August 6, 2022

LIGHTYEAR: The "Original" Buzz

LIGHTYEAR (Digital Review)
2022 / 105 min
Review by Stinky the Destroyer😺
Add LIGHTYEAR to your collection now on Digital and on 4K, Blu-ray and DVD September 13.

“In 1995, a boy named Andy got a Buzz Lightyear toy for his birthday. It was from his favorite movie. This is that movie.”

This brief pre-title intro cleverly establishes Lightyear as a product in the Toy Story universe, not a film that takes place in it. Hence, the characters look slightly less exaggerated, and with the exception of Sox the Robot cat, move more like flesh & blood human beings. 

Buzz himself looks and sounds a bit different, too, which apparently bothered some butthurt fanboys when Tim Allen wasn’t brought back to provide his voice. Here, he’s voiced by Chris Evans, who does a great job establishing the “real” Buzz Lightyear as different from his toy counterpart. And if said-fanboys had bothered to take a look at their own action figure collections, they’d realize that, contextually, “new” Buzz is actually “original” Buzz, so the change makes complete sense. With rare exceptions, tie-in toys never completely resemble the actors who played them, often intentionally in order to avoid paying to use their likeness. So shut up, fanboys.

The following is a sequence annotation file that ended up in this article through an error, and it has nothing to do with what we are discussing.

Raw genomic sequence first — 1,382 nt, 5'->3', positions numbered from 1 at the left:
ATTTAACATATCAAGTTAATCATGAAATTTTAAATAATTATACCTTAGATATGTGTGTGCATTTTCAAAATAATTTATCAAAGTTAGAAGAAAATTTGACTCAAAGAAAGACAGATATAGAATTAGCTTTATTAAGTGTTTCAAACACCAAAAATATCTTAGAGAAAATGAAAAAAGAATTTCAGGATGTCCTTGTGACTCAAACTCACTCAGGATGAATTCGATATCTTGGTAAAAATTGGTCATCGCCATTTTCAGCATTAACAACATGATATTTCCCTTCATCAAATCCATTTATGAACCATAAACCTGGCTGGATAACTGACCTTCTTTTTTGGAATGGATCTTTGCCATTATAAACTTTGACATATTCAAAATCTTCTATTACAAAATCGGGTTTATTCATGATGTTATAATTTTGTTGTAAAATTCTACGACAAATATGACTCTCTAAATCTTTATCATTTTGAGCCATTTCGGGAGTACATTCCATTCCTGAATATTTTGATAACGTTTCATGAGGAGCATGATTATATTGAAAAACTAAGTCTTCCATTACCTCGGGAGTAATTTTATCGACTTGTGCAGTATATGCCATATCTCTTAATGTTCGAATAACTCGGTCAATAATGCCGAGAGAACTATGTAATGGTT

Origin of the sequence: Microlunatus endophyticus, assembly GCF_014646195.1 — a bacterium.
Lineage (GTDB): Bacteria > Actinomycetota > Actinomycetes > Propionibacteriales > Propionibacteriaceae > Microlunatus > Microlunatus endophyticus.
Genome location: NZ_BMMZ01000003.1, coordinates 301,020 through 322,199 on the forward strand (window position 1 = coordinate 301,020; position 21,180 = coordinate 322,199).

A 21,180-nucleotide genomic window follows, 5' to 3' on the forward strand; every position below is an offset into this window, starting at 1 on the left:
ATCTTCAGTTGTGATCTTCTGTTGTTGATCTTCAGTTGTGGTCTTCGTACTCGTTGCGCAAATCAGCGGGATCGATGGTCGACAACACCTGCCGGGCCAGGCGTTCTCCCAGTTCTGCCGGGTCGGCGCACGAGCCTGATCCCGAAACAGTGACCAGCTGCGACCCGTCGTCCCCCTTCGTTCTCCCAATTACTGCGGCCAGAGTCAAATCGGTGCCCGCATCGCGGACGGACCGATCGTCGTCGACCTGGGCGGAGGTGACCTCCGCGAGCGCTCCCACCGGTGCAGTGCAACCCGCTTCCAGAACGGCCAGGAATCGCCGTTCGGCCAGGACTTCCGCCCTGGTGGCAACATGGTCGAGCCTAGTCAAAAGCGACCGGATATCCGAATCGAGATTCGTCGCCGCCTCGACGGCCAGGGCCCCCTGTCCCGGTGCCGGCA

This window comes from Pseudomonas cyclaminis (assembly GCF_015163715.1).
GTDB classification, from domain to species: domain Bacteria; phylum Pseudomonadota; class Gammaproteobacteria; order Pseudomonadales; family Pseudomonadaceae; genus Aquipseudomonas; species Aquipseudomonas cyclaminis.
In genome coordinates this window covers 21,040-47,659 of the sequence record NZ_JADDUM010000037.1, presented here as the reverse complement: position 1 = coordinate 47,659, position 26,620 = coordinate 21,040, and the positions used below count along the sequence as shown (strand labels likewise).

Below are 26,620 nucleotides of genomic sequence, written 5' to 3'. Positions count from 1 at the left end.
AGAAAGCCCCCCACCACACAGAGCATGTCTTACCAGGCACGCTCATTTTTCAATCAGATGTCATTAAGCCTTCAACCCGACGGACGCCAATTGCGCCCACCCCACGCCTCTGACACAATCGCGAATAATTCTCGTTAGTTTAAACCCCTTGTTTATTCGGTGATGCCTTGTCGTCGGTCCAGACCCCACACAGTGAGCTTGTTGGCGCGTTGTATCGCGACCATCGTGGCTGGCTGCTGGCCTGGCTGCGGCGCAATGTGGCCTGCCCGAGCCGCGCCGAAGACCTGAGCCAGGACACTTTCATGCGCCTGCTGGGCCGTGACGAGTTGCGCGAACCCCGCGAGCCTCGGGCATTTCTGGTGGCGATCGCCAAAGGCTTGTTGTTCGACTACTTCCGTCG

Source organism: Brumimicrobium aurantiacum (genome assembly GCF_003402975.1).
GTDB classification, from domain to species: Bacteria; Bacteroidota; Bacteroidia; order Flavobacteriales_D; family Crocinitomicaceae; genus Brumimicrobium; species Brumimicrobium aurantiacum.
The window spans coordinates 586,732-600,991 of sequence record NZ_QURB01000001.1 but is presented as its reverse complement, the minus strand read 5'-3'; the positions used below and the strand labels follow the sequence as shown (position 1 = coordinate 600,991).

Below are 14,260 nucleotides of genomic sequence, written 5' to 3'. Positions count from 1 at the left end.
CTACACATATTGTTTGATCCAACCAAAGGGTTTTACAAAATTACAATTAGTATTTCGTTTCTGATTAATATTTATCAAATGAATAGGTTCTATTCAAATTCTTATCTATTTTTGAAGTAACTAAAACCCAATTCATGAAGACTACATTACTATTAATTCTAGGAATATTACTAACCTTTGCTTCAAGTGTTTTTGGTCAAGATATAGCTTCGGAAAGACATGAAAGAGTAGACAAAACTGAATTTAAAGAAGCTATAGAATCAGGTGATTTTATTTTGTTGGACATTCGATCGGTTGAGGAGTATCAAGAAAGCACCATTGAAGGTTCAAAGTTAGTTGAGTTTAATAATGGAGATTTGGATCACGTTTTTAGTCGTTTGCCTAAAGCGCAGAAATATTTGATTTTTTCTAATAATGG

Robot cats hate car rides, too.
The film itself drops Buzz into a fairly straightforward sci-fi story, an action-adventure with dashes of the type of existentialism one might find in the Star Trek franchise. However, the plot is the least remarkable aspect of Lightyear. You could replace Buzz with a completely new & well-conceived hero without making significant changes. I would also argue that Buzz is the blandest character here. Though certainly likable, he mostly serves as straight-man to the quirky supporting characters. Ironically, the most engaging new character, Sox, wouldn’t look out-of-place in an actual Toy Story movie. As Buzz’ robot companion, he provides some of the film’s biggest laughs.

Speaking of which…even though it still features plenty of humor, clever allusions to classic sci-fi films and the studio’s usual quota of self-referencing Easter Eggs, Lightyear is more action driven than the typical Pixar film. It isn’t as warm, sentimental or touching, but does continue Pixar’s inclination for social inclusion and representation, which is always worthwhile. Trolls, of course, will cry “woke,” maybe some of the same neanderthals screaming about the absence of Tim Allen (perhaps they can console each other at a rally somewhere).

For everyone else, Lightyear is great family entertainment which, in a way, could be considered an origin story, but that’s not entirely accurate. The film itself exists in the Toy Story universe, which ultimately prompted my daughter to ask, “Is this an animated character’s version of watching a live-action movie?” That’s a really good question.


FEATURETTES - “Building the World of Lightyear”; “The Zap Patrol”; “Toyetic”. 

AUDIO COMMENTARY - By director/co-writer Angus MacLane, cinematographer Jeremy Lasky and co-writer Jason Headley

DELETED SCENES - Storyboarded scenes, with intros by director Angus MacLane.

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